Circumcision as Preventative Measure Against HIV Infection

In late March 2007, UNAIDS and the World Health Organization endorsed circumcision as a way of reducing heterosexual men’s vulnerability to HIV infection. Their endorsement was based in part on the findings of three recent studies which indicate that circumcised men are up to 60 per cent less likely to contract HIV from vaginal intercourse than uncircumcised men.

The studies looked at the vulnerability of heterosexual men in three high-prevalence, or HIV-endemic, countries: South Africa, Kenya, and Uganda.

The AIDS Committee of Toronto (ACT) recognizes the significance of these studies. Given, however, that the studies took place in social and epidemiological contexts different from those here in Toronto, ACT would like to clarify what the studies do and do not tell us.

What the current research tell us:

    • Uncircumcised men are more vulnerable to acquiring HIV during vaginal sex than circumcised men are. The foreskin is susceptible to nicks and tears during intercourse, which can act as entry points for the HIV virus. Compounding this vulnerability is the fact that the foreskin is rich in Langerhans cells, a target for the HIV virus.
    • While circumcision can reduce men’s vulnerability to getting HIV, it does not eliminate it.

What the current research does not tell us:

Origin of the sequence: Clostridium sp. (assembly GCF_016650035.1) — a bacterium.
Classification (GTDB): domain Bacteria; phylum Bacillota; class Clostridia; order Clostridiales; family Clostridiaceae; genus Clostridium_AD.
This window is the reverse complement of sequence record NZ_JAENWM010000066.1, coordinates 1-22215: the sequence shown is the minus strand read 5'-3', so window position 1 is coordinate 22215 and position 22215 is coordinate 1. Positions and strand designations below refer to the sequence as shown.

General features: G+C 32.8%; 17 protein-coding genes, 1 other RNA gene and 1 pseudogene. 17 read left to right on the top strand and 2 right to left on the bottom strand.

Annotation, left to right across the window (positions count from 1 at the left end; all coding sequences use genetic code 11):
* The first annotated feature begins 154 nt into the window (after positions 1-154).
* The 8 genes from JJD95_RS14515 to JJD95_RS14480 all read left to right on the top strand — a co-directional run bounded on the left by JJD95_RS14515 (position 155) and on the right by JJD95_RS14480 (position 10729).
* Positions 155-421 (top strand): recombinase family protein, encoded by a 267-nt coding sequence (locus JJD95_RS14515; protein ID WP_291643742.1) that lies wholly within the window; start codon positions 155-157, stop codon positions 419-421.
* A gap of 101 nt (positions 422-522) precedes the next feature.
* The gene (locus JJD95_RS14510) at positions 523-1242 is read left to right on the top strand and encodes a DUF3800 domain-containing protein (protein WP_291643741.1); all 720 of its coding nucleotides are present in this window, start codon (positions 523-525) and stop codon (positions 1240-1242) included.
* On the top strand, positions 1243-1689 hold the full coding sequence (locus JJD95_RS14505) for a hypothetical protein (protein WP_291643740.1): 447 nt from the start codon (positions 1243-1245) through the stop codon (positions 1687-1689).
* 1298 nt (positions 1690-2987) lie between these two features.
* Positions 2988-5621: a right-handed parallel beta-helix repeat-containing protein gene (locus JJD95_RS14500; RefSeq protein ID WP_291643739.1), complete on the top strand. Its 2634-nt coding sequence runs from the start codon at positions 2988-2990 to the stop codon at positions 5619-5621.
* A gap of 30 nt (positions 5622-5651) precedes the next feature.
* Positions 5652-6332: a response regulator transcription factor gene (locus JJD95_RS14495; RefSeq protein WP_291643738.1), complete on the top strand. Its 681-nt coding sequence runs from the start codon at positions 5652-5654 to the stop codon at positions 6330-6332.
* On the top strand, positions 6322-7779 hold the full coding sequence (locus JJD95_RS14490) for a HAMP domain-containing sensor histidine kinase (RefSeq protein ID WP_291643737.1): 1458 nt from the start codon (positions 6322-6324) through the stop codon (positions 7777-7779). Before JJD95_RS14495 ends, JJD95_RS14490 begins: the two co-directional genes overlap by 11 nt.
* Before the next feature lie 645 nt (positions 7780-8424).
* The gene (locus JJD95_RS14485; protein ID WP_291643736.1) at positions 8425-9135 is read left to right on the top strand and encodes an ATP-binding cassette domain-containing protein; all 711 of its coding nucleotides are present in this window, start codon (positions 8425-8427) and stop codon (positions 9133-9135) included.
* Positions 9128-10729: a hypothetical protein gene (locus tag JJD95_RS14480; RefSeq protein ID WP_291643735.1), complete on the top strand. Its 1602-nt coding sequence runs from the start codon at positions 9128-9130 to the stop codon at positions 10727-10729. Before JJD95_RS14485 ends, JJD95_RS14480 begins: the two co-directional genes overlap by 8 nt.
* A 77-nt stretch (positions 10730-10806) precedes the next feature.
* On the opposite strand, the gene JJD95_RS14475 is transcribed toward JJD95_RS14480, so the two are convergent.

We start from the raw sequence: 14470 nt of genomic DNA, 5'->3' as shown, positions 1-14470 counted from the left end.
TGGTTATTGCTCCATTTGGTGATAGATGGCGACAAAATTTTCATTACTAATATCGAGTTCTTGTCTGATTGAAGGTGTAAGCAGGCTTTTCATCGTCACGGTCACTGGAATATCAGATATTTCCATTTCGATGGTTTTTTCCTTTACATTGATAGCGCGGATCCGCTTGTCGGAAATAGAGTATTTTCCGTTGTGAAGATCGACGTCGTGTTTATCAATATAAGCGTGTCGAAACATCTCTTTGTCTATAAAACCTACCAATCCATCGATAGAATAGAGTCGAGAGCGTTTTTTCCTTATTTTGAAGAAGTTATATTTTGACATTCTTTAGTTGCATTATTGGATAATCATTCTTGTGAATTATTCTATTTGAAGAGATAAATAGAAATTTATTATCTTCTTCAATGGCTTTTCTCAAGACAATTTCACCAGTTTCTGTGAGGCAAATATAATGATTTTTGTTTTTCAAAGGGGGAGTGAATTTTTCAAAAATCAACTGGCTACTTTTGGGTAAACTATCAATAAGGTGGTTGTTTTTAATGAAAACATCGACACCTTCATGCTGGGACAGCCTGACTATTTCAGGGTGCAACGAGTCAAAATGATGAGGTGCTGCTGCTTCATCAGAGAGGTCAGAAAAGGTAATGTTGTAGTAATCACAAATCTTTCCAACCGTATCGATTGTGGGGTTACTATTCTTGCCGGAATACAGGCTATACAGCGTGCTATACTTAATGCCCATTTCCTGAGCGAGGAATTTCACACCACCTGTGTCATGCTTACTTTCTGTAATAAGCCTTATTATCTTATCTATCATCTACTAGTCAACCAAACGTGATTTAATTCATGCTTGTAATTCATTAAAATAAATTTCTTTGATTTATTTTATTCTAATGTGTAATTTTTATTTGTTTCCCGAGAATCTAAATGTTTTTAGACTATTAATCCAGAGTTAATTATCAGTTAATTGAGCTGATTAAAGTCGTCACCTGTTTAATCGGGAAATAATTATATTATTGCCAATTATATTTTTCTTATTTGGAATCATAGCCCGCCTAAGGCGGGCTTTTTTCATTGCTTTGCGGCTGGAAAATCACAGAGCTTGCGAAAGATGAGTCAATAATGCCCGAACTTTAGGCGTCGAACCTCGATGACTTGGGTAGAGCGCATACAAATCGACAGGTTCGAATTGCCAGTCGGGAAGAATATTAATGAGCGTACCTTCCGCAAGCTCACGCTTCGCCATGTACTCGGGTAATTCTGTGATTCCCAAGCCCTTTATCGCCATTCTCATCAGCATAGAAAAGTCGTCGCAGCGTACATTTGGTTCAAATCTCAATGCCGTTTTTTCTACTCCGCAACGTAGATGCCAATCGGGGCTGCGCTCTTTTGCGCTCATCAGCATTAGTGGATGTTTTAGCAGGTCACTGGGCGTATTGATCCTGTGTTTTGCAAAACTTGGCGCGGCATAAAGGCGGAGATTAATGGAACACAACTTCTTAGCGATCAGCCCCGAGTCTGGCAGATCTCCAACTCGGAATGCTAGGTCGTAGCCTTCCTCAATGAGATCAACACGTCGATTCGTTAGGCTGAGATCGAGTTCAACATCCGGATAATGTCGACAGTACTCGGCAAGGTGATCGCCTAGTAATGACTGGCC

• It is not clear whether uncircumcised men are more likely to pass on the HIV virus than circumcised men.
    • It is not clear whether circumcision significantly reduces the risk of HIV transmission to the insertive male partner (the ‘top’) during anal sex. It is possible to infer that the same factors that make uncircumcised men vulnerable to acquiring HIV during vaginal sex would make them vulnerable to HIV transmission during anal sex. However, the studies themselves did not look at this.
ACT would like to stress that while circumcision may reduce some men’s risk of HIV infection, it does not eliminate that risk.

Condoms are the most effective way to protect yourself and your partner from HIV transmission during sexual intercourse, whether you’re circumcised or uncircumcised, straight, gay, or bisexual.

Circumcision is a personal decision that may be made on religious, cultural or other grounds. As preventative measure against HIV, however, ACT cannot endorse circumcision based on the current research.